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Upon hearing the word ‘turf’ my husband immediately recalls days of back breaking summer toil, cutting, stacking, drying and bagging winter’s fuel supply. 

When he reached his teenage years, his poor father had to peel him off the bed to come help him in their Donegal bog.  Somehow the lure of an ice cream cone at the end of the day had lost its appeal for a cool teenager.

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© Copyright Kenneth Allen and licensed for reuse under this Creative Commons License

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In the past, Irish people used turf to heat their homes and cook their food.  Turf was harvested from a bog.  Cutting turf by hand is a laborious task.

A two-sided spade called a sleán is used to slice blocks of peat from the bog.

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© Copyright Jeremy Durrance and licensed for reuse under this Creative Commons License

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So much work was involved entire families, in years gone by, took part in the summer turf cutting expeditions to the bog.  Everyone’s effort was necessary to save enough fuel to sustain the family throughout the cold winter season.

Preparing turf requires drying it out so that it will ignite when lighted. 

Sods of newly cut turf are laid out in the sun and turned to allow them to dry.

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© Copyright Pamela Norrington and licensed for reuse under Creative Commons License

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The turf blocks or sods are then stacked into small ‘stooks’ as shown in the photo above.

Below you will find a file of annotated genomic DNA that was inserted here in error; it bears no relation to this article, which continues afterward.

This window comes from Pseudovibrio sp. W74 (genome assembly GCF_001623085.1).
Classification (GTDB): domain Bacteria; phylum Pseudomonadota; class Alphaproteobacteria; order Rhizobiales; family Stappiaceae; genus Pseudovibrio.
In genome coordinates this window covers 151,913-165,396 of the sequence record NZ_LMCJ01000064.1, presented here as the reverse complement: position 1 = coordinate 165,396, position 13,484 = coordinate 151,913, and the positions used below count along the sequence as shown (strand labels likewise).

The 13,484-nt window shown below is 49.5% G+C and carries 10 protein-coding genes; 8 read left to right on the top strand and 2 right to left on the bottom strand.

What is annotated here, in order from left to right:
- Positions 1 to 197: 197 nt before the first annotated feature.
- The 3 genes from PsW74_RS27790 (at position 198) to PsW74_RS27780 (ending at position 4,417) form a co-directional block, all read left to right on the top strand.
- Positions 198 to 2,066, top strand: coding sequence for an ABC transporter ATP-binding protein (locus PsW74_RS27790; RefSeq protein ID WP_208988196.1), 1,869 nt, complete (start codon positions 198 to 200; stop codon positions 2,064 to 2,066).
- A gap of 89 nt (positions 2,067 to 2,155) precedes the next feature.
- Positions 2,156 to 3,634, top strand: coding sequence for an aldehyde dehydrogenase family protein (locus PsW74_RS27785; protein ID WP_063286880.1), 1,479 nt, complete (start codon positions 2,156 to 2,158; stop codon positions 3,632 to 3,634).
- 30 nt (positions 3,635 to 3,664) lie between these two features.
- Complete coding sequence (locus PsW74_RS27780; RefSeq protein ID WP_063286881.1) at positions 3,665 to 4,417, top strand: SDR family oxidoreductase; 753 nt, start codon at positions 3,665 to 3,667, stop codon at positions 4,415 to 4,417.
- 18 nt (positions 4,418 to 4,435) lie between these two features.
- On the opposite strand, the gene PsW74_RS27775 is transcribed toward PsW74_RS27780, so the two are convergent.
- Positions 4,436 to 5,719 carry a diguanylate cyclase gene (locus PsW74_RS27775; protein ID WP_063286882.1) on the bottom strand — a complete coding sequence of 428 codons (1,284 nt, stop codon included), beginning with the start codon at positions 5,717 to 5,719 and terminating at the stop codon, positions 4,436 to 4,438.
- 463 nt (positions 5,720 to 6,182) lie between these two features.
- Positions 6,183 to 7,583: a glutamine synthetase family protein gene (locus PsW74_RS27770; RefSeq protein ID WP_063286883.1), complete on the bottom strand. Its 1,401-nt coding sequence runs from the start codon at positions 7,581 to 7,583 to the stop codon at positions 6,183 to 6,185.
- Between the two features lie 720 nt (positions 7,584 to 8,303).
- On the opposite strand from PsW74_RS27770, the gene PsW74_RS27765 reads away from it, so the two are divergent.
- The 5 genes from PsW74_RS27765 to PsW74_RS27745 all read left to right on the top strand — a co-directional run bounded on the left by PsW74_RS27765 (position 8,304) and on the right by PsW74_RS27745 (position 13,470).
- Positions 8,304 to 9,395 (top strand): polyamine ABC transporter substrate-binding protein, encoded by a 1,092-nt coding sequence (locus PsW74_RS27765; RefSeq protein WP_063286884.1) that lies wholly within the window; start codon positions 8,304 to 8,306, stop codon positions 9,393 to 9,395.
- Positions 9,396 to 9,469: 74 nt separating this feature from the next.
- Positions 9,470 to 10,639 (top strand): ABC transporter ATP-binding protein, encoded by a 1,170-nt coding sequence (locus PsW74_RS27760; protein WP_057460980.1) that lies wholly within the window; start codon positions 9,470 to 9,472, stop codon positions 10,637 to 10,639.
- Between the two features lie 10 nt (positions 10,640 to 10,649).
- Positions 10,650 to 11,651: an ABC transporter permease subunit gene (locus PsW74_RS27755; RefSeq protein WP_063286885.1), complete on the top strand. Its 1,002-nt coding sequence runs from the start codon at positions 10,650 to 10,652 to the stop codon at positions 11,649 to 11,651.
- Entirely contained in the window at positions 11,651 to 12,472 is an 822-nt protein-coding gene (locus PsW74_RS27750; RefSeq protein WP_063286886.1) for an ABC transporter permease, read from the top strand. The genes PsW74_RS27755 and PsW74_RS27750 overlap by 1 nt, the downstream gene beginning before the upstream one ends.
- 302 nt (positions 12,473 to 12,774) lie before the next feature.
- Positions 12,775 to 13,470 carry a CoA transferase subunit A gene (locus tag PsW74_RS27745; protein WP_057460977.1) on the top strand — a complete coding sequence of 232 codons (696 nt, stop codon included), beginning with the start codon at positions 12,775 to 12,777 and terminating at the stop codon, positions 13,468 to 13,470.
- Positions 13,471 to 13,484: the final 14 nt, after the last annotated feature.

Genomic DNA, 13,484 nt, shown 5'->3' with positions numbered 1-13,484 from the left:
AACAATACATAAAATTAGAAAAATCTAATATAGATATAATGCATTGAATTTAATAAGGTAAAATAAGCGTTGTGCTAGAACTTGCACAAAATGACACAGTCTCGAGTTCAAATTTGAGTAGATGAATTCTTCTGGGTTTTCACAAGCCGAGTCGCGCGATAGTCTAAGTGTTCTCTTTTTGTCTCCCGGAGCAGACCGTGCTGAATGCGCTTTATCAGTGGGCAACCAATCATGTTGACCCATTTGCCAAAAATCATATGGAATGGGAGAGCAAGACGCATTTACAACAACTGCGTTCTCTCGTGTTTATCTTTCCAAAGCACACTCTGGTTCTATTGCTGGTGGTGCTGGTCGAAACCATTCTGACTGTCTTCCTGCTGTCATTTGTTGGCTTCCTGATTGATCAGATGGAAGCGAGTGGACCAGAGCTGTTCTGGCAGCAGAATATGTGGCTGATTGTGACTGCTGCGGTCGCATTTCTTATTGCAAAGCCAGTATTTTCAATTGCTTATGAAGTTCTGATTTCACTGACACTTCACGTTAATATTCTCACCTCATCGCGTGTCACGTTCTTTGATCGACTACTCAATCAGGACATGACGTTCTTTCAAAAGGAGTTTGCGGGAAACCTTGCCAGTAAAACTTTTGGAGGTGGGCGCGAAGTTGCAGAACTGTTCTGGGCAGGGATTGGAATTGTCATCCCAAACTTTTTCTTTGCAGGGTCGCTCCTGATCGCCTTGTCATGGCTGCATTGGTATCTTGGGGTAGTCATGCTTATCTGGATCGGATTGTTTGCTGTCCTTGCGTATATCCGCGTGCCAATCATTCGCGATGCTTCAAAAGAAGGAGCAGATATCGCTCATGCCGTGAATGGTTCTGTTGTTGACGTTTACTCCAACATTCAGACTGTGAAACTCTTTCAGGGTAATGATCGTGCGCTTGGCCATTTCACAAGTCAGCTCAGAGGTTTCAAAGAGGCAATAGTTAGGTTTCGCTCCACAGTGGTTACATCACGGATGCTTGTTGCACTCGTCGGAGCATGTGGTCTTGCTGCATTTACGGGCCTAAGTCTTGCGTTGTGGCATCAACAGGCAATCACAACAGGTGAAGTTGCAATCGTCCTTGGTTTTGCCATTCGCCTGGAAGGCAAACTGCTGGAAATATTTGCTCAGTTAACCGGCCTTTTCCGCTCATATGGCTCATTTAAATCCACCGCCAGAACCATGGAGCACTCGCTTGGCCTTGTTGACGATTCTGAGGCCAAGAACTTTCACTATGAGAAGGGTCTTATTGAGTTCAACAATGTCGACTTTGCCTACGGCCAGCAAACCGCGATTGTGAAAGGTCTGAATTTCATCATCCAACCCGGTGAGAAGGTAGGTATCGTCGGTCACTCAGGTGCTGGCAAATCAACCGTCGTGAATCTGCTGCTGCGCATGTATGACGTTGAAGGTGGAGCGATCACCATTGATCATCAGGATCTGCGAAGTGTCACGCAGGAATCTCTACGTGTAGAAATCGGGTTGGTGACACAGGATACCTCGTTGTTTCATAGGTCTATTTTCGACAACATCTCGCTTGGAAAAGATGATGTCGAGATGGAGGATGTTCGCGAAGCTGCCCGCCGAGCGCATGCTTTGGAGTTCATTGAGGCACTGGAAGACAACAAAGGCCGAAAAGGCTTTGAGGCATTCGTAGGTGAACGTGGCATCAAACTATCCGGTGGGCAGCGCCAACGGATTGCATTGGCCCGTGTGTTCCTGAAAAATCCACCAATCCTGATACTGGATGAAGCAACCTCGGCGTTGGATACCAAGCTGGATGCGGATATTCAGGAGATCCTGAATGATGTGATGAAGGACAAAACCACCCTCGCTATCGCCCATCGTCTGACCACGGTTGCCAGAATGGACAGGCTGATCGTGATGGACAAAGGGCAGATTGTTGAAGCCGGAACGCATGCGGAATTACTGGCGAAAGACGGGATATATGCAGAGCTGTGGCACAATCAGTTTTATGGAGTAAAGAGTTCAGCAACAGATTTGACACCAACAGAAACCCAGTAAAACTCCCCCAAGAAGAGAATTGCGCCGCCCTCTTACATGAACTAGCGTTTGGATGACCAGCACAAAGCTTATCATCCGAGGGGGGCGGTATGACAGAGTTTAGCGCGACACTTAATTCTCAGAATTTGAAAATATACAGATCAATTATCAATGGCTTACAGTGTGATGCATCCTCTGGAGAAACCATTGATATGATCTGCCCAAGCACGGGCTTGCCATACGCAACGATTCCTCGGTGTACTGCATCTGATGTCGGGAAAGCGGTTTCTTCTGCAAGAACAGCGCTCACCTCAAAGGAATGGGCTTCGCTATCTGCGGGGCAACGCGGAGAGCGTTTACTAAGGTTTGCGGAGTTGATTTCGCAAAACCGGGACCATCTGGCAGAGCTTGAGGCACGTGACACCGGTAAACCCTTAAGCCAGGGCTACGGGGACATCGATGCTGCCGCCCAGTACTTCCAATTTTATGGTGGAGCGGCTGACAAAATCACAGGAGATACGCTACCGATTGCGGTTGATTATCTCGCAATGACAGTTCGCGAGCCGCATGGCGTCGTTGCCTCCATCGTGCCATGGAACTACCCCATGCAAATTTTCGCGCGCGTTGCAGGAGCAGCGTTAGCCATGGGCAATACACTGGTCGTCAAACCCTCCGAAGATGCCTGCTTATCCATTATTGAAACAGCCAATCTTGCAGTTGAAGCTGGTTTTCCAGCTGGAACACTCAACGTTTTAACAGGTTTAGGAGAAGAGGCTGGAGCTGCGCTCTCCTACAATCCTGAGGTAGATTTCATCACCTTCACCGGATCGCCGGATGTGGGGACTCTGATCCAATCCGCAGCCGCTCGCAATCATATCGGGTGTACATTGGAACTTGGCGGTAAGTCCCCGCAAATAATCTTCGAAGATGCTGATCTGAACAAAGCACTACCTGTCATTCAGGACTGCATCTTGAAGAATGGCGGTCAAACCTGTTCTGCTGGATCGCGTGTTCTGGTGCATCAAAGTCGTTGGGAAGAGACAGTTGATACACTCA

These little towers of peat allow the wind to blow through the sods and help with the drying process.

Standing the sods of turf upright and leaning them against each other is no easy task. This process is called ‘footing’ the turf.

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© Copyright Liz McCabe and licensed for reuse under this Creative Commons Licence

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Stacking turf is back breaking work.

Very few people cut turf these days, but in some western counties turf stacks can still be seen in the summer months, balancing precariously against each other to dry out in the wind and the sun.

The sods of turf in the picture above are almost ready for the fire.  However, they probably wouldn’t see a match until the cold days of winter.

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Connemara Turf Pile – © Copyright Chris N Illingworth and licensed for reuse under Creative Commons License.

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Once the turf is deemed dry enough it is gathered together into a great mound or rick for storing.

In the summer months of 1846, at the time of the Great Irish Famine (1845 – 1850) many Irish people were too hungry and weak to work in the bog. 

Cutting turf and saving it was exhausting work. A day at the bog was a daunting prospect on an empty stomach.

As a result the poorest Irish folk had an inadequate fuel supply stored for the winter months of 1846-1847. And to make matters even worse, that winter was cruel, with bitterly cold temperatures. 

I have read that people took to drying cow dung to burn in their fires for heating, since they had no turf saved.

Such sad, sad times.

  © Copyright Richard Webb and licensed for reuse under this Creative Commons License

© Copyright Richard Webb and licensed for reuse under this Creative Commons License

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Today turf cutting is primarily completed by machinery in the vast bogs of Ireland’s inland counties. But you’ll still see turf stacks in unusual places along the coast.

In the photo above a rick of turf has been gathered on top of the high cliffs overlooking the Atlantic ocean on the Inishowen Peninsula in County Donegal.

Turf Fire in an old Irish hearth

Turf cut from peat bogs may be the traditional fuel in the west of Ireland, but unfortunately it is a smoky fuel. It has been  banned in smokeless urban zones.

In my granny’s cottage kitchen in rural Ireland turf was the fuel of choice. I still remember the bright, lapping flames of the turf fire, and the sweet aromatic scent that permeated her kitchen.

Cozy Fireside - Irish Thatched Cottage